Help Wanted Fixing Budget Deficit (Spineless Need Not Apply)

BY Glen Tschirgi
3 years, 9 months ago

Although this information has been out since last year, in view of the $1.5 Trillion Deficit for 2011 projected by the Congressional Budget Office, it is well worth taking another look at this, updated report from The Cato Institute (and the accompanying video), titled, “New CBO Numbers Re-Confirm that Balancing the Budget Is Simple with Modest Fiscal Restraint.”

(Hat tip to Instapundit).

Here is the money quote:

Many of the politicians in Washington, including President Obama during his State of the Union address, piously tell us that there is no way to balance the budget without tax increases. Trying to get rid of red ink without higher taxes, they tell us, would require “savage” and “draconian” budget cuts.

The Congressional Budget Office has just released its 10-year projections for the budget, so I crunched the numbers to determine what it would take to balance the budget without tax hikes. Much to nobody’s surprise, the politicians are not telling the truth…

The chart below shows that revenues are expected to grow (because of factors such as inflation, more population, and economic expansion) by more than 7 percent each year. Balancing the budget is simple so long as politicians increase spending at a slower rate. If they freeze the budget, we almost balance the budget by 2017. If federal spending is capped so it grows 1 percent each year, the budget is balanced in 2019. And if the crowd in Washington can limit spending growth to about 2 percent each year, red ink almost disappears in just 10 years.

When was the last time that our political leaders found the spine to balance the budget?

… I also examined how we balanced the budget in the 1990s and found that spending restraint was the key. The combination of a GOP Congress and Bill Clinton in the White House led to a four-year period of government spending growing by an average of just 2.9 percent each year.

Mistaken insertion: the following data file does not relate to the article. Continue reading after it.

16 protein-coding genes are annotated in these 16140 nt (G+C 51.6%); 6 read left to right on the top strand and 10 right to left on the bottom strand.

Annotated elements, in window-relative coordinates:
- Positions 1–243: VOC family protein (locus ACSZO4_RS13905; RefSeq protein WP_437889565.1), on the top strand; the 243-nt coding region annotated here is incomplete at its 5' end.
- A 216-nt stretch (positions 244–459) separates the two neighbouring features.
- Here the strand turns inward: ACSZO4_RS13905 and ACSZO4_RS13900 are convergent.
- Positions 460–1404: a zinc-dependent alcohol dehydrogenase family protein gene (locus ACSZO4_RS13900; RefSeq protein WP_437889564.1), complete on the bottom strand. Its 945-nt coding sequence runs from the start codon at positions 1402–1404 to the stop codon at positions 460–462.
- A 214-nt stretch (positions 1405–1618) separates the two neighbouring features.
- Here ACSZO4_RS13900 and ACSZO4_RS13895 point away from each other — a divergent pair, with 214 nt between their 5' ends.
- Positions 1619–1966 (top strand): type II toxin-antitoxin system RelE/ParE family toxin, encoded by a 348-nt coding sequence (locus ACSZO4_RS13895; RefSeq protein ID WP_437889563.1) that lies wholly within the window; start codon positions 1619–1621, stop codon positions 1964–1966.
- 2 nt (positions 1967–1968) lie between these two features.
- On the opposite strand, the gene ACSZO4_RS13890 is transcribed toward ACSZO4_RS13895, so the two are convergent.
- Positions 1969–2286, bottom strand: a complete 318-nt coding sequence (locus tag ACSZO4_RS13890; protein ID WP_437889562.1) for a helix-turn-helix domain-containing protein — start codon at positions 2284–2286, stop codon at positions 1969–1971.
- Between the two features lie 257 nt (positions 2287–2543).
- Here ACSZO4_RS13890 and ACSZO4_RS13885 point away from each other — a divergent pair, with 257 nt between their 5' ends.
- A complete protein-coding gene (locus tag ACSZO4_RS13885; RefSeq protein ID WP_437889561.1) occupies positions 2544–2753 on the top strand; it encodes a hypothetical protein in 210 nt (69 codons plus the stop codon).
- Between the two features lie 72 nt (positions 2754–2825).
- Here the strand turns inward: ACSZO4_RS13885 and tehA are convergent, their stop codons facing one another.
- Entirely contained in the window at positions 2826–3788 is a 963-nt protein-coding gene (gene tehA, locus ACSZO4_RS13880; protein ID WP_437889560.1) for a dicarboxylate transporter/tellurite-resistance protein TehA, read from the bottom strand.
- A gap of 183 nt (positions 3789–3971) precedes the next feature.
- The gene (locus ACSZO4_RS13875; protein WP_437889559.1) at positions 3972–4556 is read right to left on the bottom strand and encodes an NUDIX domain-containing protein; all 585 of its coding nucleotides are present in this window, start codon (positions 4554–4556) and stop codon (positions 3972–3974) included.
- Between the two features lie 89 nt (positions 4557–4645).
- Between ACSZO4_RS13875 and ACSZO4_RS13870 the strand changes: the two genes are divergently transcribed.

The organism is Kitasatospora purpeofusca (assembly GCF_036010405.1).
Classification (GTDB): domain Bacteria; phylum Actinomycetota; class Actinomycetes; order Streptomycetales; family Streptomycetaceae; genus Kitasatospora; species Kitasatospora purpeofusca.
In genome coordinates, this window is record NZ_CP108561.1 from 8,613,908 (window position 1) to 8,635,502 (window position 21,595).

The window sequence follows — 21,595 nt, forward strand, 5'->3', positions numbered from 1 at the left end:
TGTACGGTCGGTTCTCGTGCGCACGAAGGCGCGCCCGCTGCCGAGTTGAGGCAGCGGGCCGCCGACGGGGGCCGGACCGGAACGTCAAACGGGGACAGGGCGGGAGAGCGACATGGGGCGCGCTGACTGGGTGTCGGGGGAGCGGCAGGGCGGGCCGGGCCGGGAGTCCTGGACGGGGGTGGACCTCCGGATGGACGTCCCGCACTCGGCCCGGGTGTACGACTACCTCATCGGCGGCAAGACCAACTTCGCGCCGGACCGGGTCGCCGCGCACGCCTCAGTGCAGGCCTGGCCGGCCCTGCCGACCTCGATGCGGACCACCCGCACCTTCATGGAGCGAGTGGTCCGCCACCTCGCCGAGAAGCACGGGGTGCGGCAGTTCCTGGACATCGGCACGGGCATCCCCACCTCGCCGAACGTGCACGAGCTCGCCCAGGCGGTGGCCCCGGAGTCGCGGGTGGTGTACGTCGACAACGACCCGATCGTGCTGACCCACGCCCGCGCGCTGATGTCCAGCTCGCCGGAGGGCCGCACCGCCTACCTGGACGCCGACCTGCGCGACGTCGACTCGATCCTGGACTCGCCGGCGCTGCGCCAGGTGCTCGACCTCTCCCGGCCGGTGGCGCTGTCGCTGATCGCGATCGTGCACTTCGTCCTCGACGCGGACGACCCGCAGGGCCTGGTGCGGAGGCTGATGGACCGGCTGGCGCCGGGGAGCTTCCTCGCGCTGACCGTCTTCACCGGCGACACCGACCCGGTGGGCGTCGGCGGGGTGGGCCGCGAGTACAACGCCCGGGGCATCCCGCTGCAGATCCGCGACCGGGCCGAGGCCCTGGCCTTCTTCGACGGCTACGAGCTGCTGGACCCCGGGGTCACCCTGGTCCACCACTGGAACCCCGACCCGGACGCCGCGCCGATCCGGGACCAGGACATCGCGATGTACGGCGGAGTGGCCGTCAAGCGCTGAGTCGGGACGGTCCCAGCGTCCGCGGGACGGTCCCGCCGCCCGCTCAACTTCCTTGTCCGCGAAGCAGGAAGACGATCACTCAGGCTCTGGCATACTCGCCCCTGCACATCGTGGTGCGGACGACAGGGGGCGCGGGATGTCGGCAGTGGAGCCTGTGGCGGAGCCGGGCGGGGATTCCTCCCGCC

Mr. Mitchell perhaps gives Bill Clinton and the GOP Congress too much credit.  Recall that the 1990′s involved huge cuts to the Defense budget (which came back to haunt us later).  The savings in Defense outlays was plowed into all sorts of domestic goodies for both Clinton and Congressional constituencies, but the fact remains that the politicians somehow managed to keep overall spending down even in the midst of increasing revenues from a booming economy.

The lesson seems clear:  get the Federal budget in line with revenues and start reducing the overall, Federal debt.   This seems to be experience elsewhere in the world:

We also have international evidence showing that spending restraint – not higher taxes – is the key to balancing the budget. New Zealand got rid of a big budget deficit in the 1990s with a five-year spending freeze. Canada also got rid of red ink that decade with a five-year period where spending grew by an average of only 1 percent per year. And Ireland slashed its deficit in the late 1980s by 10 percentage points of GDP with a four-year spending freeze.

No wonder international bureaucracies such as the International Monetary fund and European Central Bank are producing research showing that spending discipline is the right approach.

As Mr. Mitchell’s article notes, fixing the deficit is not a complicated matter.  It simply requires our elected leaders to say no to the ever-growing wish lists of the Left and the President.

Hopefully the new Congress is up to the task.

  • http://biophilic.blogspot.com Burk

    Hi, Cap’n!

    I somehow recall government spending increasing at a rapid clip under recent Republican presidents. Why was that? Wars, drug benefits, homeland security.. Republicans have their porkulicious fixations, spending desires, and spinelessness as well. Not to mention all the tax cuts given to the wealthy, equivalent to spending decreases when you net it all out and value government functions.